Southern Hospitality

*DISCLAIMER – and I hate disclaimers, but it is what it is….I am NOT racist.  I am, in fact, a healthy dose of Native American along with the whitebread of England.  My maternal grandfather was a full-blooded Apache/Cherokee, and my maternal grandmother was German/Irish.  On the paternal side, strictly English. What follows is a true story.  I’m just the messenger.*

In the 1960s, my mother met and married a distinguished gentleman from the South.  Soon after, he became my stepfather.

Mom had been born in rural Indiana, but  never really a country girl she and my dad had moved to the big city (St. Louis) when I was five.  

Soon after, they decided to divorce.

She loved the big city life, and once worked at the St. Louis Playboy Club – and before you get all excited, this was a regular nightclub – as the bunny who played bumper pool with guests.   She was good, and once beat Minnesota Fats in a best of three series.  He was so impressed (and I’m sure her beauty had little to do with it…yeah, right) he gave her an ebony and ivory custom made pool cue.

She still has it, and I have dibs.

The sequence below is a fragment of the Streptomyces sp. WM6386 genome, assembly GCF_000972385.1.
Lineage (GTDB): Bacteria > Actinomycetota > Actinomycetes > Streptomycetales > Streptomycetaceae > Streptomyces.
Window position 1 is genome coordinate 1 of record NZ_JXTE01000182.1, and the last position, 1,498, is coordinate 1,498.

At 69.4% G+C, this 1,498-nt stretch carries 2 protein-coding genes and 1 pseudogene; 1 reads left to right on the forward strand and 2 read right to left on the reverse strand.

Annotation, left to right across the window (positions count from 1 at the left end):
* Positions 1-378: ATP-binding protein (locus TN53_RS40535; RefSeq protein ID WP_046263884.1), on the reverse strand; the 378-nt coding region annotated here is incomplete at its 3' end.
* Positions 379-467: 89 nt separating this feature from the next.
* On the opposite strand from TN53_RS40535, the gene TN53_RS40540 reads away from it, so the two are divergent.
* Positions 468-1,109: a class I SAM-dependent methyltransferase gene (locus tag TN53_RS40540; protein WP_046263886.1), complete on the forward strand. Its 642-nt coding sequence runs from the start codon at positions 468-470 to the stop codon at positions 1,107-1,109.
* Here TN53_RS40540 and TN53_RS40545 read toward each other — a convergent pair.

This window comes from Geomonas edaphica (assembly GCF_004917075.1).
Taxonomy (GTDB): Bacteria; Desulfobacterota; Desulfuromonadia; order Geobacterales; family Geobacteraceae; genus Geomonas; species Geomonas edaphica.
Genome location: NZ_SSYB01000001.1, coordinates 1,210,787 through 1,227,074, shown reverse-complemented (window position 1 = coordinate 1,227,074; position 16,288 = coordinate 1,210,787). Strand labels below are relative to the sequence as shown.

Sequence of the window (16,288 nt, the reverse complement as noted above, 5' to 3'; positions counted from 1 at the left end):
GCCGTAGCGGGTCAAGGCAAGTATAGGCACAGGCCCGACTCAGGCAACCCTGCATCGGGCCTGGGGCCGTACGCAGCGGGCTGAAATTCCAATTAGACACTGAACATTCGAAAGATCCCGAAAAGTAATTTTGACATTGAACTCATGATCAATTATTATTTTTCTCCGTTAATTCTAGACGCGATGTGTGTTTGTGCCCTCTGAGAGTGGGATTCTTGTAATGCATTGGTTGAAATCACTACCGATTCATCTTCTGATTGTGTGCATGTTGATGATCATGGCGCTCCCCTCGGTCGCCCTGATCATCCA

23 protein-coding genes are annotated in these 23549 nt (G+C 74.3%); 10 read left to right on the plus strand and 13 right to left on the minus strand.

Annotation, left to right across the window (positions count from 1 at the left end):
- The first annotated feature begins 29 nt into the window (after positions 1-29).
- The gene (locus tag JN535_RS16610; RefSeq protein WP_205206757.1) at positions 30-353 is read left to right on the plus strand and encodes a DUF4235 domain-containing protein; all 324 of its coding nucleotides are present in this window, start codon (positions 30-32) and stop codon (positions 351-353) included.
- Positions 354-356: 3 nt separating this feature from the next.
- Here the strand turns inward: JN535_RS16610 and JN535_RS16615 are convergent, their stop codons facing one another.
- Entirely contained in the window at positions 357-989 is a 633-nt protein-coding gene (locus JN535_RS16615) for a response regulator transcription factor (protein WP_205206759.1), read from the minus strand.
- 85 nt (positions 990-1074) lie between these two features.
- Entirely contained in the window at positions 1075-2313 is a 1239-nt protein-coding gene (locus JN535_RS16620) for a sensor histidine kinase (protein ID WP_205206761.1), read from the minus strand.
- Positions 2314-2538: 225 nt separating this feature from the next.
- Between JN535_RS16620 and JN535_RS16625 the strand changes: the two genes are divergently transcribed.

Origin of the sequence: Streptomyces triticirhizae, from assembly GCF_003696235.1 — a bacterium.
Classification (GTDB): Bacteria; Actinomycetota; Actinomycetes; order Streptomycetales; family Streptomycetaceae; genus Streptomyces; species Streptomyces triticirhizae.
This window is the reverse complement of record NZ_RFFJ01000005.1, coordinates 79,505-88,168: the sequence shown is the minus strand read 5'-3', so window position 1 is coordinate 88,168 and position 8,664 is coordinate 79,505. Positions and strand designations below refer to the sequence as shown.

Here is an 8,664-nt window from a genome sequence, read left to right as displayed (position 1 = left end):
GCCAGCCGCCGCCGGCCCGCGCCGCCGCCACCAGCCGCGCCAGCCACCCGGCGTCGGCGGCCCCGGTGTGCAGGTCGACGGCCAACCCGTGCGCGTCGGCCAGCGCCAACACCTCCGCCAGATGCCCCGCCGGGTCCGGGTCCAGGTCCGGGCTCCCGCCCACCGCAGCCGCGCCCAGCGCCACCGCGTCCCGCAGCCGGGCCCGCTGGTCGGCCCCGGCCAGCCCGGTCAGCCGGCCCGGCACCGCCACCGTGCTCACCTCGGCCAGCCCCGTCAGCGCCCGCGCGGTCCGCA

After she and Dad split, Mom took a job working for a major radio station in St. Louis.  From her desk, as secretary to the station manager, she met celebrities and sports figures, movie stars and recording stars of the day.

Yet, when it came right down to it a li’l ol’ country gent is the one this dark-eyed, black-haired exotic beauty fell for.

He’d come from the South. 

The Deep South…as in southern Alabama.

His family wasn’t into cotton, and all that that implies.  They had a modest farmhouse and acreage on the outskirts of town. 

But most of all, they had status.   In the South, status means something.  Mind you *I* have no idea what it means, lacking status myself, but I have often heard that it means something so I’ll go along with it.

They married in the winter of 1968 and we planned a summer road trip – me, new dad, new sister and mom – to meet our new family.

As the trip got closer Mom grew increasingly anxious.  She worried she wouldn’t fit in, that the southerners wouldn’t take to this Yankee, and so on.

She knew that her big coming out, to the social circle, was going to be an afternoon tea.

They aren't wearing gloves! Tsk..tsk..simply scandolous.

No, really, they still have these things in Alabama.  Complete with hats and white gloves.  It’s a very honored tradition.

The day of the tea arrives, and Mom dresses in her nicest summer dress, fixes her hair and make-up and left off the gloves – everyone simply had to marvel at her custom wedding ring set, so why bother?